We would like to thank a number of individuals for their help in putting together this lookback feature. We received a treasure trove of vintage Canadian Architect unbound issues to mine from Justin Laberge and from Cornelia and the late Peter Oberlander. And for the compilation of Award winners, selection of projects-of-the-decade, and capsule summaries of their social and architectural merit, we received substantial assistance from Jeremy Schipper, Sébastien Roy and Jérémie Dussault-Lefebvre, who are masters students at the University of British Columbia School of Architecture and Landscape Architecture and producers of the annual design publication Room. Finally, we would like to thank all of the architects — from the first awards to this present edition — who have taken the time, care, resources and attention to make submissions of their work, thereby enriching the conversation and ensuring its success.
The form of the Research Lab in Igloolik, Nunavut, by PGL Architectes is the result of two distinct forces: the unique logistical challenges of building in the harsh Canadian Arctic, and the fascination with space exploration and technologies of the era in which it was built. The outcome is an otherwordly piece of prefabricated architecture which responds to an incredibly singular natural setting. Consequently, the lab looks more like something you would find on the surface of an exoplanet rather then somewhere in Northern Canada. This project propelled Arctic architecture out of the standard one-room plywood structures that were woefully inadequate for the harsh winters of the region. Though the original research program has ended, the building is still standing and is now occupied by Inuit-led research programs.
The Conceptual Master plan of the South Saskatchewan River was developed by Raymond Moriyama to address the tension between human activity and the ecological context of the site. The forward-thinking project addressed what is increasingly one of the most pressing topics for architects and builders: humankind’s relationship with and impact on the larger biosystem. The Valley required planning to ensure the preservation of its unique ecosystems for future generations. The original plan from 1978 still stands today as the guiding document for the contemporary development of the Meewasin Valley.
The question of how to build for Indigenous communities is becoming increasingly important for contemporary designers, and John and Patricia Patkau’s Seabird Island School remains exemplary in its considered and thoughtful proposition to this challenge. The typology is a particularly important one for this and other Canadian Indigenous communities; schools provide a space to pass along cultural traditions, languages, and histories that were lost to a generation; as well, they often serve as the communities’ largest gathering spaces. With classrooms that open directly into a shared public space and forms that are evocative of both the culture and the landscape, Seabird Island School still stands today as a graceful example of architecture that empowers communities.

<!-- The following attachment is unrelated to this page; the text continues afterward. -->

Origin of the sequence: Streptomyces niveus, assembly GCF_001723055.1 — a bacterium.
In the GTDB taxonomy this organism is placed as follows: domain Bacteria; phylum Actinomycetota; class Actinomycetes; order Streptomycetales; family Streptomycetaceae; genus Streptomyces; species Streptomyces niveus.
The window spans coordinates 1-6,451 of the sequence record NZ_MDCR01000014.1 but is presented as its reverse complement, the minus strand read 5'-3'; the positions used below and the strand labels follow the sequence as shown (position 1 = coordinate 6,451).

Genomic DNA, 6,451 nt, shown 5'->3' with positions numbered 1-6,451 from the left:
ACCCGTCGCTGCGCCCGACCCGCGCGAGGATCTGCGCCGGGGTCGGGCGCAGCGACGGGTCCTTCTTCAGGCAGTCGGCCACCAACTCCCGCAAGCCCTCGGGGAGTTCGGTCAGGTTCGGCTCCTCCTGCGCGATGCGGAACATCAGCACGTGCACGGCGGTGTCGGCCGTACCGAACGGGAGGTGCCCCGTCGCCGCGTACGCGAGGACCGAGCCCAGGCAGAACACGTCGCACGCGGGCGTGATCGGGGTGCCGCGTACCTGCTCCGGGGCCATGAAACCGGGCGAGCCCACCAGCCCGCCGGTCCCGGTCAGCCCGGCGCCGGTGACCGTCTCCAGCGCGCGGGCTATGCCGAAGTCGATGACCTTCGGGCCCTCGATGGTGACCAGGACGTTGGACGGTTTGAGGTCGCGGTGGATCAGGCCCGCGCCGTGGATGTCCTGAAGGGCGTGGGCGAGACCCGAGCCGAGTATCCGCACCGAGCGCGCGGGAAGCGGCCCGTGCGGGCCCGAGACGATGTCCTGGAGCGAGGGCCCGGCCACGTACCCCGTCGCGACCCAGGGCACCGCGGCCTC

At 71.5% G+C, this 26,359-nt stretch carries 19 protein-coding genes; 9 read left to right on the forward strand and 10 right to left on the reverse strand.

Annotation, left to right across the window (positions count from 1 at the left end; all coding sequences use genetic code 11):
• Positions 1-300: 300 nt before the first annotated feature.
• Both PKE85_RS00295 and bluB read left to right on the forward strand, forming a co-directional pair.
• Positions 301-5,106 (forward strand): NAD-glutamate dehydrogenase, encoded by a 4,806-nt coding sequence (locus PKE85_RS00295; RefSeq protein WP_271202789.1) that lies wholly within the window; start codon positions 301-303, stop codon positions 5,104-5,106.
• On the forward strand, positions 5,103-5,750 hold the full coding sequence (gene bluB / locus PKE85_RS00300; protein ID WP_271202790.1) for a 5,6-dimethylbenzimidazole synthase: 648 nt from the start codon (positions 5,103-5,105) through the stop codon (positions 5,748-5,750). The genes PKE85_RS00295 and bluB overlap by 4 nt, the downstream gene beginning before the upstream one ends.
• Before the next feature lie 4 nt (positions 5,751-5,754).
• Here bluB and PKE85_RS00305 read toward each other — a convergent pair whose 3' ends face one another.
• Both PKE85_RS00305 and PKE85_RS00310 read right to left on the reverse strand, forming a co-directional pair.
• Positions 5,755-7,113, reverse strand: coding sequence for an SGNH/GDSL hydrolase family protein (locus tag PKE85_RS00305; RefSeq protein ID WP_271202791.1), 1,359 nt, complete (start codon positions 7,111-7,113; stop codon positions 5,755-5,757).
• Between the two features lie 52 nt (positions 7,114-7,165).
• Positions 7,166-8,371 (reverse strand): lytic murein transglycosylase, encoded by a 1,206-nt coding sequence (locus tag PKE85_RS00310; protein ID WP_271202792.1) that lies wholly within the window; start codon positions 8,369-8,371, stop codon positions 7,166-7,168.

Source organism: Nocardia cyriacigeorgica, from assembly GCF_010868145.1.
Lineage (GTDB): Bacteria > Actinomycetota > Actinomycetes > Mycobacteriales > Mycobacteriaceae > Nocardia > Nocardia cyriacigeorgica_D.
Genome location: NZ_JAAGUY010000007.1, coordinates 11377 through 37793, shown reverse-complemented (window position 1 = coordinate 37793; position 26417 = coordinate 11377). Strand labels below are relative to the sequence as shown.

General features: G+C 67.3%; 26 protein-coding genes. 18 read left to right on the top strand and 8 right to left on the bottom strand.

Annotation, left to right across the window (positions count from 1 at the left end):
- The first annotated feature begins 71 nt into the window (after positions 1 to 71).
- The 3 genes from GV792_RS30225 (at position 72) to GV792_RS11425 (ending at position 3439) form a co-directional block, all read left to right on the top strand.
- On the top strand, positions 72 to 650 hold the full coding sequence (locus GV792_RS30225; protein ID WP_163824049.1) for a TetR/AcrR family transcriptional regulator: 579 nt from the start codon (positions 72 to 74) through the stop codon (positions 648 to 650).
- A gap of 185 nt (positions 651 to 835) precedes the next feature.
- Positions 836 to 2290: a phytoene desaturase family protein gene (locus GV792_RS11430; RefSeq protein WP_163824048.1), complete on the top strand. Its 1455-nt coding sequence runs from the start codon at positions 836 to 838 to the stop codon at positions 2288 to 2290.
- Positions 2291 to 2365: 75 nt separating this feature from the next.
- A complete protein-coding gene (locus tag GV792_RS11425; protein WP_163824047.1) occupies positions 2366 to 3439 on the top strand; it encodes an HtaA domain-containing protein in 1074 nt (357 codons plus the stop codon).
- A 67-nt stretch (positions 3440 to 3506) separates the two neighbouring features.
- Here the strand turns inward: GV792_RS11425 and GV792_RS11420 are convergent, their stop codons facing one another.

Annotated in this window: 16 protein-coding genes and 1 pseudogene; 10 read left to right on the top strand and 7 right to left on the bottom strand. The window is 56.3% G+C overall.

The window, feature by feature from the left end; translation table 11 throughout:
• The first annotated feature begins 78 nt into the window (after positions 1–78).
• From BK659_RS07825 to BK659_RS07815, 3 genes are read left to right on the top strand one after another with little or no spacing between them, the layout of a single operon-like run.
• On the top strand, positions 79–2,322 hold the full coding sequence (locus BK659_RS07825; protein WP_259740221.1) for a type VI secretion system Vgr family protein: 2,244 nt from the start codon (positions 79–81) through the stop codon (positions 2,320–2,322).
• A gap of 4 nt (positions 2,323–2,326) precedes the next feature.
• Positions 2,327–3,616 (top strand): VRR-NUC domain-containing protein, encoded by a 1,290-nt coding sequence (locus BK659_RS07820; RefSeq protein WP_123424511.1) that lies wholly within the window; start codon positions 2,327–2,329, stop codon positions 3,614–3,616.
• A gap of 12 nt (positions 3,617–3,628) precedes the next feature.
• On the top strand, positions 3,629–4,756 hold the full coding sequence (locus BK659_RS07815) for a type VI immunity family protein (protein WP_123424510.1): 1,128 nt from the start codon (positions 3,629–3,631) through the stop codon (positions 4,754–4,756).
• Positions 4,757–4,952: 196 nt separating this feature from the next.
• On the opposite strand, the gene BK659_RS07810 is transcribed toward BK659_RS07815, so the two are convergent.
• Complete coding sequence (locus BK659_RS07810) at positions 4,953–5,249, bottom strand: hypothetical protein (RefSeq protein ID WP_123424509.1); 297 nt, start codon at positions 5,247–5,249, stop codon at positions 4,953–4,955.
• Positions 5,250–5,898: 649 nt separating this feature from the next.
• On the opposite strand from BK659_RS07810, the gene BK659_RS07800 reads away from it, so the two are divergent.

The Luminous Veil project was not without controversy. When Dereck Revington won the competition to design a suicide prevention barrier for Toronto’s Prince Edward Viaduct — then North America’s second-most popular suicide destination — his proposal faced significant criticism for requirements for its installation and upkeep. After years of protests, consultations, design tweaks and code scripting, the project was completed in 2015, when 35,000 LEDs finally illuminated the 450 metre-long bridge. The final project encompasses the realms of architecture, landscape architecture, public art, urban planning, and public safety — all with considerable success.
Balancing heritage preservation with architectural innovation is an important part of contemporary practice. While much of our built history is vanishing, the potential to imbue older structures with new life is dramatically exemplified in Chevalier Morales’ Maisson de la Littérature. The transformation of the original 1848 Gothic Revival church created exhibition spaces, a library, bistro, and a centre for literary creation in the new annex. A sensitive dialogue between patrimonial artifact and contemporary expansion, the project recently received the 2017 Grand Prix d’excellence form the Orde des Architects du Québec.